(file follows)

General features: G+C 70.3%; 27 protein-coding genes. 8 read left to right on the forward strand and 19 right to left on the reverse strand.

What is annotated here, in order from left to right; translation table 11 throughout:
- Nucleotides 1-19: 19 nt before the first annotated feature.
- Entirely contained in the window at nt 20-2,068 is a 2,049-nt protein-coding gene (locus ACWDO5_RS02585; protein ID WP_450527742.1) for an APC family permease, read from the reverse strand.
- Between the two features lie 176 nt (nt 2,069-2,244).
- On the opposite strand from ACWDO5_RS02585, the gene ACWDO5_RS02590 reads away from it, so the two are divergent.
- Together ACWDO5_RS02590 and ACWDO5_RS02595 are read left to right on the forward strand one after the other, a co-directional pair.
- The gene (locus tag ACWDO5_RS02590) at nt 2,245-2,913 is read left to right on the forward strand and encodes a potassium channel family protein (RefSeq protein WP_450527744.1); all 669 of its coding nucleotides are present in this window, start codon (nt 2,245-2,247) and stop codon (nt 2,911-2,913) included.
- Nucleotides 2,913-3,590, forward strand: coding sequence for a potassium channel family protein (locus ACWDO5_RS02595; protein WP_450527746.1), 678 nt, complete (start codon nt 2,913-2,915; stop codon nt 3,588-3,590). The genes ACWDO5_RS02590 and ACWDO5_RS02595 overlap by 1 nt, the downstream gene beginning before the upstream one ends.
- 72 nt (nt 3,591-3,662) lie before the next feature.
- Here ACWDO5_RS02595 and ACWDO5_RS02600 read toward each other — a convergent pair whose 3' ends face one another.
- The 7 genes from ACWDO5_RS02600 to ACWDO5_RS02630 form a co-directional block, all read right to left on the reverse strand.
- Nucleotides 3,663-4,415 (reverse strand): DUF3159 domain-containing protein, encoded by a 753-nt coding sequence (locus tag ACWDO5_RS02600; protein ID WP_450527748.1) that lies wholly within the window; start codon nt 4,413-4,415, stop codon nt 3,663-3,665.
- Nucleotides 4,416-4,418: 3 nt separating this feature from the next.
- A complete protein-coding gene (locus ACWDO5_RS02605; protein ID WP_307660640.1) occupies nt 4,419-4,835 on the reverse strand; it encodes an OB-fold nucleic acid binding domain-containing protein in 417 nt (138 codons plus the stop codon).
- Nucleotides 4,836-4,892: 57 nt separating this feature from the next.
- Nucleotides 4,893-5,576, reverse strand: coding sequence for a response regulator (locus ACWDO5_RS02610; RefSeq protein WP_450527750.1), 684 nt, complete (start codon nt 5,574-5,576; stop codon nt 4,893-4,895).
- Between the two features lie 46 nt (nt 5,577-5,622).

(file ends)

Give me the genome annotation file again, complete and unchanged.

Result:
General features: G+C 70.3%; 27 protein-coding genes. 8 read left to right on the forward strand and 19 right to left on the reverse strand.

What is annotated here, in order from left to right; translation table 11 throughout:
- Nucleotides 1-19: 19 nt before the first annotated feature.
- Entirely contained in the window at nt 20-2,068 is a 2,049-nt protein-coding gene (locus ACWDO5_RS02585; protein ID WP_450527742.1) for an APC family permease, read from the reverse strand.
- Between the two features lie 176 nt (nt 2,069-2,244).
- On the opposite strand from ACWDO5_RS02585, the gene ACWDO5_RS02590 reads away from it, so the two are divergent.
- Together ACWDO5_RS02590 and ACWDO5_RS02595 are read left to right on the forward strand one after the other, a co-directional pair.
- The gene (locus tag ACWDO5_RS02590) at nt 2,245-2,913 is read left to right on the forward strand and encodes a potassium channel family protein (RefSeq protein WP_450527744.1); all 669 of its coding nucleotides are present in this window, start codon (nt 2,245-2,247) and stop codon (nt 2,911-2,913) included.
- Nucleotides 2,913-3,590, forward strand: coding sequence for a potassium channel family protein (locus ACWDO5_RS02595; protein WP_450527746.1), 678 nt, complete (start codon nt 2,913-2,915; stop codon nt 3,588-3,590). The genes ACWDO5_RS02590 and ACWDO5_RS02595 overlap by 1 nt, the downstream gene beginning before the upstream one ends.
- 72 nt (nt 3,591-3,662) lie before the next feature.
- Here ACWDO5_RS02595 and ACWDO5_RS02600 read toward each other — a convergent pair whose 3' ends face one another.
- The 7 genes from ACWDO5_RS02600 to ACWDO5_RS02630 form a co-directional block, all read right to left on the reverse strand.
- Nucleotides 3,663-4,415 (reverse strand): DUF3159 domain-containing protein, encoded by a 753-nt coding sequence (locus tag ACWDO5_RS02600; protein ID WP_450527748.1) that lies wholly within the window; start codon nt 4,413-4,415, stop codon nt 3,663-3,665.
- Nucleotides 4,416-4,418: 3 nt separating this feature from the next.
- A complete protein-coding gene (locus ACWDO5_RS02605; protein ID WP_307660640.1) occupies nt 4,419-4,835 on the reverse strand; it encodes an OB-fold nucleic acid binding domain-containing protein in 417 nt (138 codons plus the stop codon).
- Nucleotides 4,836-4,892: 57 nt separating this feature from the next.
- Nucleotides 4,893-5,576, reverse strand: coding sequence for a response regulator (locus ACWDO5_RS02610; RefSeq protein WP_450527750.1), 684 nt, complete (start codon nt 5,574-5,576; stop codon nt 4,893-4,895).
- Between the two features lie 46 nt (nt 5,577-5,622).